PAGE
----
Dear Mr Fellowes
Re: Downton Abbey
I’m just writing to let you know just how much I love you. Indeed, such is my adoration I’m coming round to your house to lick your face.
The early part of the 20th Century was surely a period of astonishing social change, a bridge between the old world and the new. When we first met Robert Grantham et al, life seemed to run along the same lines as it had for centuries; roles and places in society were unchanged, but by 1920 hardly a single aspect of life had gone unchallenged, I guess due in no small part to a devastating war. Ah, how I love thee – let me count the ways:
I love that the folks above and below stairs are so totally intertwined in each other’s lives and that although there are strict hierarchical rules, even in how they address each other, there is mutual respect and kindness.
I love the fact that you’ve modelled the Earl of Grantham on your father and that he’s such a fine chap, kind to his servants and slow to condemn.
I want Matthew and Mary to be totally loved up forever and to have lots of babies. Please make this so. Their scenes together make me go all misty eyed.
Similarly, Anna and John Bates. I want to be like Anna, she’s such a good person.
I love Thomas. And O‘Brien. The actors who play them inject menace and resentment into their portrayals in equal measure and they are delicious.
I’m rather keen on social history so your astonishing attention to detail makes me very happy indeed. I love that certain characters embrace change, while others keep it at arm’s length for as long as they can.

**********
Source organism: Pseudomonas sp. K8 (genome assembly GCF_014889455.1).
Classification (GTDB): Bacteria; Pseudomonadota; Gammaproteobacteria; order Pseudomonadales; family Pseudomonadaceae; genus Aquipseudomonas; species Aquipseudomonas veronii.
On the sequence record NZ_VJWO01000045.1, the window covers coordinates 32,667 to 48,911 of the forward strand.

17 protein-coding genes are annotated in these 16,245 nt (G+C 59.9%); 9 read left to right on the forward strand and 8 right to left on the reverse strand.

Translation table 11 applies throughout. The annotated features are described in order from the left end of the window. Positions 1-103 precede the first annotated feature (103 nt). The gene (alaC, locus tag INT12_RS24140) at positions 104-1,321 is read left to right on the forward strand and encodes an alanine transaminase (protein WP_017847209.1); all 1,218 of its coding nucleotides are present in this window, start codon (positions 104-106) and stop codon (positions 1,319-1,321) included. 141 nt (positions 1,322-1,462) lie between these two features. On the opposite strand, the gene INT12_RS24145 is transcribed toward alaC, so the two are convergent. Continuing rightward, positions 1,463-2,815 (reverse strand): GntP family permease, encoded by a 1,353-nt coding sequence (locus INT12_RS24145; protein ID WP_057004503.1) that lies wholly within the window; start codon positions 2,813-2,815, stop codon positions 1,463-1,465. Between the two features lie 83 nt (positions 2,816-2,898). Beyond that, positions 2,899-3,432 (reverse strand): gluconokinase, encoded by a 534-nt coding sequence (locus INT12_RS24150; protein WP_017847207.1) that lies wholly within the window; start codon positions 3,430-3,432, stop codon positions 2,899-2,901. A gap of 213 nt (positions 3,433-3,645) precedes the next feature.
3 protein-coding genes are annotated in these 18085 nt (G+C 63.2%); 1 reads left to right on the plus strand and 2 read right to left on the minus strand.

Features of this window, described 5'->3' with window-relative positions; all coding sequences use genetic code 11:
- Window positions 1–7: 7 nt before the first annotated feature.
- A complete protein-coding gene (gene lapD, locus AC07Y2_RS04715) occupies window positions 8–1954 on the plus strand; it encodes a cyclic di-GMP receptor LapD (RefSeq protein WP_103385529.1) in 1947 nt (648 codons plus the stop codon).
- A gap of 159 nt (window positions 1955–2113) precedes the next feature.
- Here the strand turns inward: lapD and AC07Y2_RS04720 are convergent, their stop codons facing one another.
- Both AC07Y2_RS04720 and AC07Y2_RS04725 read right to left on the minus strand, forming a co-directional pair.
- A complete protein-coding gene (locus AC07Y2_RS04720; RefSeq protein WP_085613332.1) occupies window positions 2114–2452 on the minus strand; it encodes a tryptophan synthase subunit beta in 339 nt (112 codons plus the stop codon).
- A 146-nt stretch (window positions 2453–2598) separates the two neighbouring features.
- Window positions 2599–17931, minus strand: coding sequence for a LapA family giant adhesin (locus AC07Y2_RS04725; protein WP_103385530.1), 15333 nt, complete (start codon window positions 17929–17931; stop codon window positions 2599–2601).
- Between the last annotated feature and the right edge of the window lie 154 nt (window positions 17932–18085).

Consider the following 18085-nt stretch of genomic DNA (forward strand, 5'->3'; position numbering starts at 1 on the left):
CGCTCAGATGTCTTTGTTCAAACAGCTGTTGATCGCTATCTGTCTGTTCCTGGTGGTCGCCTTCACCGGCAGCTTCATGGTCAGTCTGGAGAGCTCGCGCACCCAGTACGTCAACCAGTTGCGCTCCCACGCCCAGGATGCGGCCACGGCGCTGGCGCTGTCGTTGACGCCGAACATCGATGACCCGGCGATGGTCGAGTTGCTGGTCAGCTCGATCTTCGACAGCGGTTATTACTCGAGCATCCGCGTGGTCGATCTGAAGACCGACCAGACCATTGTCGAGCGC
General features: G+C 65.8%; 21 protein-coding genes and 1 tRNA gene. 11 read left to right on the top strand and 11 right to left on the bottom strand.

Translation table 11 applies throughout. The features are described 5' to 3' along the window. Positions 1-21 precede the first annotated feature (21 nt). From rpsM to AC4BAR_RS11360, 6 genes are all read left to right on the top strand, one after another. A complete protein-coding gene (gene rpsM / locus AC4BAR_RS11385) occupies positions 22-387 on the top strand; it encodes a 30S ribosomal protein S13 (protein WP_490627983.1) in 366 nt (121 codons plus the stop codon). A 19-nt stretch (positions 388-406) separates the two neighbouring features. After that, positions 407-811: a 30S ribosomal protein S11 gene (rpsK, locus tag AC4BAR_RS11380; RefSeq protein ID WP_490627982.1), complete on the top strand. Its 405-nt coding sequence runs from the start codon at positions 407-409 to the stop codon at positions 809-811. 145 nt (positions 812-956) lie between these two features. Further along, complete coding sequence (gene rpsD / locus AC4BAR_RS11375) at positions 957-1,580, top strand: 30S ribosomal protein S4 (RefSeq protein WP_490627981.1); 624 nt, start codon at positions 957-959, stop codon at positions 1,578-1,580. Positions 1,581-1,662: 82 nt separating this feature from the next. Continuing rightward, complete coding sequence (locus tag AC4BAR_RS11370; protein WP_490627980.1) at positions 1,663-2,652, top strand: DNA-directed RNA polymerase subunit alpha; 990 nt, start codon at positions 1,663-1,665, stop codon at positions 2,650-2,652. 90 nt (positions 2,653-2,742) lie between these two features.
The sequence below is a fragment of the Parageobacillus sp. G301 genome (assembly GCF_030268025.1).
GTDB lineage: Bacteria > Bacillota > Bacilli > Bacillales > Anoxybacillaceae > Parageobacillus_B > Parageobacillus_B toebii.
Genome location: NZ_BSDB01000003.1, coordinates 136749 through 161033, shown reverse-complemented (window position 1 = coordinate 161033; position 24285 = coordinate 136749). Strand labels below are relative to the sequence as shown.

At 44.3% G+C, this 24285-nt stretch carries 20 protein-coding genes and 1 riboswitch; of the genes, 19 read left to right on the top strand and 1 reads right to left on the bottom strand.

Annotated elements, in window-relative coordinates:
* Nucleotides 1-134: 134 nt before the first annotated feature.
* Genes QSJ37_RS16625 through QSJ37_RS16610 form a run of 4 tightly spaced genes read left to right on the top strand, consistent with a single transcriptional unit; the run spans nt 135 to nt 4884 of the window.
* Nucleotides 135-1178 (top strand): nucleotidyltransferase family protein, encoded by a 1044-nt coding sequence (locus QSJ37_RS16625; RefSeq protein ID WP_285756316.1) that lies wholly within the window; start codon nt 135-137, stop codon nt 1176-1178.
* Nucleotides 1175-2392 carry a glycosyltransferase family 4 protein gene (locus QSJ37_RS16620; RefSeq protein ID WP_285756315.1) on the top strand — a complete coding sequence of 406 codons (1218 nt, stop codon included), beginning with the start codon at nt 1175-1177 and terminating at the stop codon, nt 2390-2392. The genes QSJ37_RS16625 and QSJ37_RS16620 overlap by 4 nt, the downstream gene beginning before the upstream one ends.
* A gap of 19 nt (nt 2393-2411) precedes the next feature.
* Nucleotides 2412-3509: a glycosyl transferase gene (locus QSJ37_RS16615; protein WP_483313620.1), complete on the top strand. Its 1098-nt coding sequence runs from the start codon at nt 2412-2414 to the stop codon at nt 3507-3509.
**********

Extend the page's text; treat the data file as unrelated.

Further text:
I love Lady Edith and how life never quite deals her a full hand. She’s certainly the unluckiest of the Crawley sisters and one of the others has died.
I’m slightly in love with Matthew Crawley. I may write to him, too, in a non-stalkerish way.
Please say “thank you” on behalf of the women in Britain for the gorgeous clothes and jewellery. Although it pains me to say it, I just need to hear the first bar of the signature tune for my inner girlie to be released and run around unchecked for an hour or so.
I love the fact that
Branson Tom Branson has at last embraced the family he has married into and that they’ve accepted him, too – well, nearly.
The music. Lots of strings. Lush. Take a bow, John Lunn.
I also love the script, it’s so utterly engaging and precise. You’ve given Maggie Smith all the best lines but her acting without words underlines her brilliance. I recall her slight stumble whilst crossing the hall after Sybil’s death, which spoke a great deal of her grief for a lost granddaughter. Do not let her leave the series. Ever.
I want to live at Highclere Castle. Noone will notice if I sneak in, will they?
Oh, and there’s a Christmas Day episode, you say? Joy unbounded.
Lots of love,
PS: I forgive you for “Titanic”.
PPS: Next week I won’t be writing to you as I need to blog about copy and content writing again. Sorry about that.